In 1928 Joan Miró returned to Paris from a trip to the Netherlands with several postcard reproductions of works by seventeenth-century Dutch artists. At least two of these have been identified as sources for the Dutch Interior paintings in the Museum of Modern Art, New York and the Peggy Guggenheim Collection.¹ The Guggenheim work is a transformation of Jan Steen’s The Dancing Lesson (Collection Rijksmuseum, Amsterdam) and conveys the synthesis of carefully observed, precisely executed detail and imaginative generalization of form that proceeded from Miró’s encounter with the Dutch Baroque. In this combination of objective minutiae and abstract vision, Dutch Interior II reverts conceptually to works of the early 1920s, such as The Tilled Field, 1923–24 (Collection Solomon R. Guggenheim Museum, New York).
The gradual translation of veristic detail into eccentric, evocative form can be followed through preliminary sketches of specific motifs to a meticulously complete preparatory drawing. A conspicuous modification of the Dutch original is Miró’s enlargement of and focus on human and animal figures and his concomitant suppression or deemphasis of inanimate objects. Thus a window at the upper center of the Steen has been greatly reduced in size, as though it had been sent hurtling through a vast space. The real subject of the Steen is not the cat, but the sound, movement, and hilarity the dancing lesson provokes. Miró seizes on this anomaly in his version: although the cat serves as the hub of his centrifugal composition, he emphasizes the cacophony and animation of the lesson through the swirling motion of myriad details and the dancing rhythm of points and counterpoints.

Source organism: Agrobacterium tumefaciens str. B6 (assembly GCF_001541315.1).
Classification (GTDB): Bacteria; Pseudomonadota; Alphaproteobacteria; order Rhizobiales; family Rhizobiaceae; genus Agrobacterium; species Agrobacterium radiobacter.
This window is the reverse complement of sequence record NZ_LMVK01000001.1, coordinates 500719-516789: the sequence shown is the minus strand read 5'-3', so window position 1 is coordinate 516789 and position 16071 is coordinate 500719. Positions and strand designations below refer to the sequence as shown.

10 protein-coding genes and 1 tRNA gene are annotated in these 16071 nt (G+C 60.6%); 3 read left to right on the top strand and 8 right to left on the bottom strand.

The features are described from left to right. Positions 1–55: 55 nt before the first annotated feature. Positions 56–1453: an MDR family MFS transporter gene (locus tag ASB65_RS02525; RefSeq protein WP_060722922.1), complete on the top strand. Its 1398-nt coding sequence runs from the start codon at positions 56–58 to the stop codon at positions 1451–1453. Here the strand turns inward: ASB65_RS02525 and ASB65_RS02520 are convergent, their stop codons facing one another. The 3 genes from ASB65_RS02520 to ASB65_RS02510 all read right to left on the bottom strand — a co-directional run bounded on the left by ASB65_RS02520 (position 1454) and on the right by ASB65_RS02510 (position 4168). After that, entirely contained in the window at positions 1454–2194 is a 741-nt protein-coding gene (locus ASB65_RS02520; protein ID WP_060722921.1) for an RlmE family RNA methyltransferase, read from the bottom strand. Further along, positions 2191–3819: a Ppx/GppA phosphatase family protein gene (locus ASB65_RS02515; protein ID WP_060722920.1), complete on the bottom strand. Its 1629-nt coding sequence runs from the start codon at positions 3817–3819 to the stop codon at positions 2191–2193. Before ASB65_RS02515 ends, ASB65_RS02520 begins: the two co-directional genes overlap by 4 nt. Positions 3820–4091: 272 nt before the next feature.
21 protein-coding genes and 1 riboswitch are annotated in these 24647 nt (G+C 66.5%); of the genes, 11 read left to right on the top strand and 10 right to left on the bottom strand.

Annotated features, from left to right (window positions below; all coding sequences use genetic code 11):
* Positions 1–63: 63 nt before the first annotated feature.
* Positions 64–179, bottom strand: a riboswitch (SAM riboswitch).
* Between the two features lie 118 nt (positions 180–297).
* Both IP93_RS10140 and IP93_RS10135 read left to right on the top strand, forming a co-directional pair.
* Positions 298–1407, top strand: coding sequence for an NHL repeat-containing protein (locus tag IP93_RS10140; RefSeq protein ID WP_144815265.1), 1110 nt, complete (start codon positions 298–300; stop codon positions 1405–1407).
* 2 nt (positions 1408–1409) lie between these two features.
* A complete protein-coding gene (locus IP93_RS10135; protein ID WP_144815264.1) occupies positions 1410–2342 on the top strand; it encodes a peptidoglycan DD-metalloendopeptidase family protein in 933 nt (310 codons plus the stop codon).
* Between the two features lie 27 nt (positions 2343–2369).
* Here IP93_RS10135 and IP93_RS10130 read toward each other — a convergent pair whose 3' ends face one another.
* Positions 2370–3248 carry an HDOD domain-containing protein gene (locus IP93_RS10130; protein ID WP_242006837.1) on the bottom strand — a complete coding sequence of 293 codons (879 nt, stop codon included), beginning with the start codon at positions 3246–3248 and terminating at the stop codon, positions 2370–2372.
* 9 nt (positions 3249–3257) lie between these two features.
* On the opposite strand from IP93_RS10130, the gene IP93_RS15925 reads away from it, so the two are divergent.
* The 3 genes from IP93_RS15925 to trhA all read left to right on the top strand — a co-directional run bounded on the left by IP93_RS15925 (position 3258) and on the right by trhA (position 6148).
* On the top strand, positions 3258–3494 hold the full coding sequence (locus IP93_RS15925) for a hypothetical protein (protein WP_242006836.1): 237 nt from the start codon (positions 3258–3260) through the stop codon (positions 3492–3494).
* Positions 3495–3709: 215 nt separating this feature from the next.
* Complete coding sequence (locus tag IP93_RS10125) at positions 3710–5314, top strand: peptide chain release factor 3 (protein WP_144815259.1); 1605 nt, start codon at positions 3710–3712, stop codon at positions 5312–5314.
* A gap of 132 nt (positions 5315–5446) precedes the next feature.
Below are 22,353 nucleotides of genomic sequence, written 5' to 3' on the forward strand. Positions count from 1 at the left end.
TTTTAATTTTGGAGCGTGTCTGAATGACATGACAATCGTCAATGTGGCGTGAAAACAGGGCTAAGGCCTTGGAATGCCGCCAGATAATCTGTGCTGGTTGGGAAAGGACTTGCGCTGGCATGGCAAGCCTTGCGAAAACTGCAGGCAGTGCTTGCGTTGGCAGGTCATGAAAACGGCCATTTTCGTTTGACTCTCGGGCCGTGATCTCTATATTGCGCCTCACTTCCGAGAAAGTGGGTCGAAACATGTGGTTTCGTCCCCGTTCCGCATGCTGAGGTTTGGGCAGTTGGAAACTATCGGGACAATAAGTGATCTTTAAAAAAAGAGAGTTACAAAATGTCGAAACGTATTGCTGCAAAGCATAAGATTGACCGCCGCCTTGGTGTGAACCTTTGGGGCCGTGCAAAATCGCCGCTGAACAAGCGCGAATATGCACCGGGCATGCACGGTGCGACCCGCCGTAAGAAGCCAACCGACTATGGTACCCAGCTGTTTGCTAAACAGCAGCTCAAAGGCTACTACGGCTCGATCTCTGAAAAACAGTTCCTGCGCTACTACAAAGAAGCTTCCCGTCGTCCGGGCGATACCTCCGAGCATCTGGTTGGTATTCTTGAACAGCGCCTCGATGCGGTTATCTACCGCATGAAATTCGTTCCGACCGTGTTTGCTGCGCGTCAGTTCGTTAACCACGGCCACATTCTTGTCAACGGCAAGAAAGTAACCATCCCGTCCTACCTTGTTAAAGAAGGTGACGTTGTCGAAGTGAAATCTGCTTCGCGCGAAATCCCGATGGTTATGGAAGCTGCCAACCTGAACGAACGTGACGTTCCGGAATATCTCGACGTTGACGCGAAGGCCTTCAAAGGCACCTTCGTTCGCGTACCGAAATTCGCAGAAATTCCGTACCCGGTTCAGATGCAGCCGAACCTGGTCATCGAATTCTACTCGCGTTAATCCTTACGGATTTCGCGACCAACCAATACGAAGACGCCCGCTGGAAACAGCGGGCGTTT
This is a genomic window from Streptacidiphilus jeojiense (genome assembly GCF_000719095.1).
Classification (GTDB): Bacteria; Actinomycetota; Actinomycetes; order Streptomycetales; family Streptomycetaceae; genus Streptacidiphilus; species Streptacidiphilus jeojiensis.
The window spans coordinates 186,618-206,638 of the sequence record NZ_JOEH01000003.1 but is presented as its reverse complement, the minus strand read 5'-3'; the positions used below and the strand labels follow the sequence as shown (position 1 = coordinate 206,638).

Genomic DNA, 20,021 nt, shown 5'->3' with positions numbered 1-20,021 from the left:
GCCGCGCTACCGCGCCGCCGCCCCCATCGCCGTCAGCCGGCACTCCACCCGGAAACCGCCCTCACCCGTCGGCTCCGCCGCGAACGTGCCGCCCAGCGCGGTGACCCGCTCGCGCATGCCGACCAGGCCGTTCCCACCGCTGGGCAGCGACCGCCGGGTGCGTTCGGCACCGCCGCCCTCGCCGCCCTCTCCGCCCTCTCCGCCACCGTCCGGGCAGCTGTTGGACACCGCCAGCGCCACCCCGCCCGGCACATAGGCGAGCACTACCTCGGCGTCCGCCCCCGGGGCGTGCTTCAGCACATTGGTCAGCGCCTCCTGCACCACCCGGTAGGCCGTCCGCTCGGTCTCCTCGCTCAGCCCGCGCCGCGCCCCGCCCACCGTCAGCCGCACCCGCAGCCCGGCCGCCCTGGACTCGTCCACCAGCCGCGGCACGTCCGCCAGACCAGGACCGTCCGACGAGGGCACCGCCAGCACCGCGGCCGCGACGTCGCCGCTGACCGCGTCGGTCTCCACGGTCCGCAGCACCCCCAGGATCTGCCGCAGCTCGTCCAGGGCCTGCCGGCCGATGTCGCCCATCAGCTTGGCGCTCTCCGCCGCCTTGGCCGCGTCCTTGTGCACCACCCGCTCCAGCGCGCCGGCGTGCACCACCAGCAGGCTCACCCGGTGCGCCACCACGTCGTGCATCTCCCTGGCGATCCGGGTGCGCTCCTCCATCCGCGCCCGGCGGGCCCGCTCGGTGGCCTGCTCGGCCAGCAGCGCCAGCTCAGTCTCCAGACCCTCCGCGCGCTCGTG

1. See W. Erben, Joan Miró, New York, 1957, pp. 125–27.